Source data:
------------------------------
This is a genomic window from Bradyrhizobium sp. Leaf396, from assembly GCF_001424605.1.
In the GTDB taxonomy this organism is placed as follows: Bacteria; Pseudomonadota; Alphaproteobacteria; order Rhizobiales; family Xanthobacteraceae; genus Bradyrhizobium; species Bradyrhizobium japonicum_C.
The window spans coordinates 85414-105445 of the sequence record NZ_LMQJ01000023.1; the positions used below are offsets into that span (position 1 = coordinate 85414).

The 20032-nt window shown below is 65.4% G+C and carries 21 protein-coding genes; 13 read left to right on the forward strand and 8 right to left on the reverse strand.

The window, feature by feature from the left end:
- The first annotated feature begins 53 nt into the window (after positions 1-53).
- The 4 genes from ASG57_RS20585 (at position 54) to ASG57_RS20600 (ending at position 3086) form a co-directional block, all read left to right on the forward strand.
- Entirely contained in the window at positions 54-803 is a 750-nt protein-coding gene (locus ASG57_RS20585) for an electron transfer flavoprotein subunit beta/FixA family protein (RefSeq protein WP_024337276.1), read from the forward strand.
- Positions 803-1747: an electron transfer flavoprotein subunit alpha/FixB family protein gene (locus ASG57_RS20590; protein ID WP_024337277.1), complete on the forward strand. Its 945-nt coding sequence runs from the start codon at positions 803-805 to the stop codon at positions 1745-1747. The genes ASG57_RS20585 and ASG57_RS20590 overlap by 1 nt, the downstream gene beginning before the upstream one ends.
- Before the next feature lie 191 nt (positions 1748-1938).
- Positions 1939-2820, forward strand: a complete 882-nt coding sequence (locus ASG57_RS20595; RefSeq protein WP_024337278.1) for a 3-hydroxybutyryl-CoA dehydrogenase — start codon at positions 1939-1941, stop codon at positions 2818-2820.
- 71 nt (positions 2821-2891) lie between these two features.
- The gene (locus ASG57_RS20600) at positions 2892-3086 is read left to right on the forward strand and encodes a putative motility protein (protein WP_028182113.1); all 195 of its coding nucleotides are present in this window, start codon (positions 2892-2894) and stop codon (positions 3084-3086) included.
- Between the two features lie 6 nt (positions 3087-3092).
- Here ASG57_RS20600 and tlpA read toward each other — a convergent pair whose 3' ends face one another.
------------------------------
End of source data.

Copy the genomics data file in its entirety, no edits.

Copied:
This is a genomic window from Bradyrhizobium sp. Leaf396, from assembly GCF_001424605.1.
In the GTDB taxonomy this organism is placed as follows: Bacteria; Pseudomonadota; Alphaproteobacteria; order Rhizobiales; family Xanthobacteraceae; genus Bradyrhizobium; species Bradyrhizobium japonicum_C.
The window spans coordinates 85414-105445 of the sequence record NZ_LMQJ01000023.1; the positions used below are offsets into that span (position 1 = coordinate 85414).

The 20032-nt window shown below is 65.4% G+C and carries 21 protein-coding genes; 13 read left to right on the forward strand and 8 right to left on the reverse strand.

The window, feature by feature from the left end:
- The first annotated feature begins 53 nt into the window (after positions 1-53).
- The 4 genes from ASG57_RS20585 (at position 54) to ASG57_RS20600 (ending at position 3086) form a co-directional block, all read left to right on the forward strand.
- Entirely contained in the window at positions 54-803 is a 750-nt protein-coding gene (locus ASG57_RS20585) for an electron transfer flavoprotein subunit beta/FixA family protein (RefSeq protein WP_024337276.1), read from the forward strand.
- Positions 803-1747: an electron transfer flavoprotein subunit alpha/FixB family protein gene (locus ASG57_RS20590; protein ID WP_024337277.1), complete on the forward strand. Its 945-nt coding sequence runs from the start codon at positions 803-805 to the stop codon at positions 1745-1747. The genes ASG57_RS20585 and ASG57_RS20590 overlap by 1 nt, the downstream gene beginning before the upstream one ends.
- Before the next feature lie 191 nt (positions 1748-1938).
- Positions 1939-2820, forward strand: a complete 882-nt coding sequence (locus ASG57_RS20595; RefSeq protein WP_024337278.1) for a 3-hydroxybutyryl-CoA dehydrogenase — start codon at positions 1939-1941, stop codon at positions 2818-2820.
- 71 nt (positions 2821-2891) lie between these two features.
- The gene (locus ASG57_RS20600) at positions 2892-3086 is read left to right on the forward strand and encodes a putative motility protein (protein WP_028182113.1); all 195 of its coding nucleotides are present in this window, start codon (positions 2892-2894) and stop codon (positions 3084-3086) included.
- Between the two features lie 6 nt (positions 3087-3092).
- Here ASG57_RS20600 and tlpA read toward each other — a convergent pair whose 3' ends face one another.